Big Data

Problems with ‘big data’ and tips on how to start gaining value from it

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Tim Herbert is the vice president for research and market intelligence for CompTIA.

Big data, the buzzword du jour, has captured our attention with some truly impressive examples of what the future may hold. From medicine and potholes, to restaurant menus and the Higgs Boson, big data is everywhere.

And now for a reality check: most businesses have a lot of work to do before they can embark on a big data initiative.

It is easy to get hung up on the definition of big data, which typically involves the “3 Vs” of volume, velocity and variety, or even the more expansive “7 Vs.” For the vast majority of the 23 million small businesses in the U.S., however, big data can be thought of as a proxy for any data challenge exceeding their storage, compute or management capacity for accurate, timely and cost effective decision-making.

While the threshold for what constitutes big data continues to evolve, businesses of all sizes want to unlock additional value from the data that is most relevant to them, be it on a large or small scale.

A recent survey of 1,000 business and technology executives conducted by the Computing Technology Industry Association (CompTIA) confirms this point. Three in four respondents indicate data is one of their company’s greatest assets. At the same time, an even greater percentage (78 percent) agrees with the statement “if we could harness all of our data, we would be a much stronger business.”


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Executives participating in the CompTIA study said shortcomings in managing and using data impact their business in several ways, ranked as follows:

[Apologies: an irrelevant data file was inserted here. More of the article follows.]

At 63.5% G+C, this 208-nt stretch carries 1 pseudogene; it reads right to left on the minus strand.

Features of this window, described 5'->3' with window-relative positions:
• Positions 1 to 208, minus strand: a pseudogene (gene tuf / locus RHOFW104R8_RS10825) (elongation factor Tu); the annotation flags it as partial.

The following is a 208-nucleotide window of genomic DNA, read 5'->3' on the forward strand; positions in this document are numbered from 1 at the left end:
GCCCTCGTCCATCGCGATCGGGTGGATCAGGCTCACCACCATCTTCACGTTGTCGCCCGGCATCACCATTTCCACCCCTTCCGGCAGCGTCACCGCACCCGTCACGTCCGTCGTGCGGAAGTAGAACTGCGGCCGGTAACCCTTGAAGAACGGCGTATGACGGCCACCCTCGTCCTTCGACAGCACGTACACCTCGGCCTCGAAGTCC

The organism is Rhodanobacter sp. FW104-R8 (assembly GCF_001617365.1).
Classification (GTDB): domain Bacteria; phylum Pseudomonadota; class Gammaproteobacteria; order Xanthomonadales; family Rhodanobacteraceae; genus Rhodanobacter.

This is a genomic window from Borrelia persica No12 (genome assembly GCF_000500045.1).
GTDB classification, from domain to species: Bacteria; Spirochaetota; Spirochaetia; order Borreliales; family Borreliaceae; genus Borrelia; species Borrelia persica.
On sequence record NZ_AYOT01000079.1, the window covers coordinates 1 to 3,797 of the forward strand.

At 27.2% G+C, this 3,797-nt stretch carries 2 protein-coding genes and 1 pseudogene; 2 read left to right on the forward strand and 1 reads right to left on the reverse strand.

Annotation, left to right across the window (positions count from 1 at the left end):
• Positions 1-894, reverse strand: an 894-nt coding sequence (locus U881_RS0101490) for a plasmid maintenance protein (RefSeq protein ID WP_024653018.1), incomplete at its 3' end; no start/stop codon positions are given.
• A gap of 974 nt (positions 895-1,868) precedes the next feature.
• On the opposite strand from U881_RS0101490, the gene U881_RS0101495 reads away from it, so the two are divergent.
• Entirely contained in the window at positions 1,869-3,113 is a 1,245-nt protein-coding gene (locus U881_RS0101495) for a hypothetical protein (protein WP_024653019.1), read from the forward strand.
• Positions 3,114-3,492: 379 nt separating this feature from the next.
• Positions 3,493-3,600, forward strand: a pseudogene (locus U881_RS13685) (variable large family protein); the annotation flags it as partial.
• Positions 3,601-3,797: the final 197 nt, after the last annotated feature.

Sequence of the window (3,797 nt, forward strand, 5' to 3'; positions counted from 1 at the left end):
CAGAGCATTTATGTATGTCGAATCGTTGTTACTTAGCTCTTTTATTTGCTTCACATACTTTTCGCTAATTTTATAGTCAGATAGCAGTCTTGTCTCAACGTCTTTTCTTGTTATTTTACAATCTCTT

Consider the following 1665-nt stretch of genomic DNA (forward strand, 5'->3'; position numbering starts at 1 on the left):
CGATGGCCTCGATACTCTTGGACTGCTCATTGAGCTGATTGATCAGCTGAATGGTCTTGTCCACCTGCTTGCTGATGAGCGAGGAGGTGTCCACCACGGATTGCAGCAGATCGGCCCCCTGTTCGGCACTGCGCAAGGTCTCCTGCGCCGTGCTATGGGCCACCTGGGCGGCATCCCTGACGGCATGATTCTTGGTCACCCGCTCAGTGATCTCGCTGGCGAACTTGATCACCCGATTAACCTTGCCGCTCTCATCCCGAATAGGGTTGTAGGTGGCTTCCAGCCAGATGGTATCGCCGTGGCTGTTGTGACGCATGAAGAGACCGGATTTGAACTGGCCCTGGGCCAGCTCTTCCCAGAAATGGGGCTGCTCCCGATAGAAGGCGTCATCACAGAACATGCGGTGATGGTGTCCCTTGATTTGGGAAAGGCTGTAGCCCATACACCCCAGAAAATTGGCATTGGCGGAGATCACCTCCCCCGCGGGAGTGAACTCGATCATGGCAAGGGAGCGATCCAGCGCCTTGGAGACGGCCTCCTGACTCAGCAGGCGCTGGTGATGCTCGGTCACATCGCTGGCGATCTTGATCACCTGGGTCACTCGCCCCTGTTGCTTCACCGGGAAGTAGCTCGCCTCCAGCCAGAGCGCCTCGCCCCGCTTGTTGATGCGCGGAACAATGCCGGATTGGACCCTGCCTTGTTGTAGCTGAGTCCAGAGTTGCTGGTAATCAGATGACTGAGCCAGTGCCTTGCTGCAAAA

1. Wasted time that could be spent in other areas of the business.
  2. Internal confusion over priorities.
  3. Inefficient or slow decision-making and a lack of agility.
  4. Inability to effectively assess staff performance.
  5. Lost sales and reduced margins due to operational inefficiencies.

The mission critical nature of these issues helps explain the growing interest in big data. For those looking to take the next step, it may be tempting to start shopping for technology. Granted, this may be the most fun approach, but inevitably, it will be necessary to take a step back and think about a number of fundamental questions.

First and foremost: do you truly understand your company’s data profile? Hint: many companies do not. Consider:

  • According to CompTIA research, eight in 10 businesses report high or moderate degrees of data silos — collections of data that have grown across the organization or within specific departments which are not connected in a cohesive plan.
  • Few business (31 percent) report being able to provide a comprehensive single customer view (SCV), meaning potentially valuable customer data points are not fully integrated.
  • Two-thirds of businesses report definitely or probably experiencing some degree of shadow (or rogue) data repositories, whereby staff may be maintaining their own contact or prospect lists, for example. The wide range of cloud-based options makes this easier than ever.

To get a handle on these and related issues, a good first step entails a data audit. As the name suggests, this is the process of mapping, describing, and documenting the data within the company. This doesn’t have to be an overly complex exercise. A simple template that captures key characteristics associated with a data stream is typically a sufficient starting point. This may include things such as the type of data, its frequency, how it is connected or not connected to other data streams, how it is stored and maintained, its value, and so on.

Those going through this process are often surprised at just how much data activity occurs within their company and how much of it was not fully accounted for.

Big data technologies and techniques show much promise in helping businesses become smarter in how they manage and use data. While the benefits of these strategies always take longer to fully materialize than expected, those that lay the proper ground work will be best positioned for a positive outcome.

Tim Herbert is the vice president for research and market intelligence for CompTIA (www.comptia.org), a non-profit association for the information technology industry.


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